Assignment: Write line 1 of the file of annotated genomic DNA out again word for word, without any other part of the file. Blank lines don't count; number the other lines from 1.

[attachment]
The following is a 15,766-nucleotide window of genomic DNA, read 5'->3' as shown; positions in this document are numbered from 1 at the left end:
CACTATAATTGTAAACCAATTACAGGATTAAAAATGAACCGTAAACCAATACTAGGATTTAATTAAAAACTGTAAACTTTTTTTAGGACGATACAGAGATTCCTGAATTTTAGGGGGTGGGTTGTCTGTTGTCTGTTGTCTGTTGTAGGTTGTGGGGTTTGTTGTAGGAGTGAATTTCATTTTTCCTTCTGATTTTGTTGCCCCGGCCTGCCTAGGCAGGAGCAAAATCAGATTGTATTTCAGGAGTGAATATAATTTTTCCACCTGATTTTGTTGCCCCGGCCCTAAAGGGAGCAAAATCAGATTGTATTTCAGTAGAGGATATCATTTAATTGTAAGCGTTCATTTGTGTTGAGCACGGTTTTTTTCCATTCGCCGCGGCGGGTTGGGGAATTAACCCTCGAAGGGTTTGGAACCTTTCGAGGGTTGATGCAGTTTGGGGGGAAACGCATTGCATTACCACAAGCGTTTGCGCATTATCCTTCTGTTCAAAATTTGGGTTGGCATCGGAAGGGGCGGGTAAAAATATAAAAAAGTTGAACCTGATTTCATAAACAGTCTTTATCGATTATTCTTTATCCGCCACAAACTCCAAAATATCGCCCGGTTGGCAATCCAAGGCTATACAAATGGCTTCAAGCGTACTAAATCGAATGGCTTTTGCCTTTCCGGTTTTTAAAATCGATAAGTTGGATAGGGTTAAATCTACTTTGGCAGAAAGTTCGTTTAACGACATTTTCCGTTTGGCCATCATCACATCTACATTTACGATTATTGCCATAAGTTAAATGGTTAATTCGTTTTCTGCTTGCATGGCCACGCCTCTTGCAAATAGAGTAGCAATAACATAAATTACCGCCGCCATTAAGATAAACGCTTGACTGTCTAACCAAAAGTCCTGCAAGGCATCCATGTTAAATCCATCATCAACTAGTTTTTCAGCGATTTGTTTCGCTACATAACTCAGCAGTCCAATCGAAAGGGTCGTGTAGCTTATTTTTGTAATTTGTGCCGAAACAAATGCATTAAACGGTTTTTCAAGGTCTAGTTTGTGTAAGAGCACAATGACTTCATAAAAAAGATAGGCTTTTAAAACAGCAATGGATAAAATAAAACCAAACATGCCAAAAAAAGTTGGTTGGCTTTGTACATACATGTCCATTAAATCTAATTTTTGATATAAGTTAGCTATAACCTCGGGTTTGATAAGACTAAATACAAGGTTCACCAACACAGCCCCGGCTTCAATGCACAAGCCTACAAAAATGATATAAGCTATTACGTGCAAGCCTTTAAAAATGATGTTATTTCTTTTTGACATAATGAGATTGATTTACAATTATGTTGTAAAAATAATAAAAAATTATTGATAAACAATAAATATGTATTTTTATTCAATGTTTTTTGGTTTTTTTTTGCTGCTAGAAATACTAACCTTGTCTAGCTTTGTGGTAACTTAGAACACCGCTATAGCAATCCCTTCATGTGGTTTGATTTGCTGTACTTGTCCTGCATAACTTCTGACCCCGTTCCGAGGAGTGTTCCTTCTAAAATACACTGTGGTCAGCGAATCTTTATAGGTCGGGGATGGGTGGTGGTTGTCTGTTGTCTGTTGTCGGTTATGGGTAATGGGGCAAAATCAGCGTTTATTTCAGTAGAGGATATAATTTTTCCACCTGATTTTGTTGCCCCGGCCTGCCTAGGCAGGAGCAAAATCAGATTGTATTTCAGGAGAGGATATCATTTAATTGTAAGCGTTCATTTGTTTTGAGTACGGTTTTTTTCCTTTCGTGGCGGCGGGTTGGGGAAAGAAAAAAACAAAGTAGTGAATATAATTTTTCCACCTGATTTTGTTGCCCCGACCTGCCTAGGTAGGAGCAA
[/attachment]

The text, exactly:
The following is a 15,766-nucleotide window of genomic DNA, read 5'->3' as shown; positions in this document are numbered from 1 at the left end: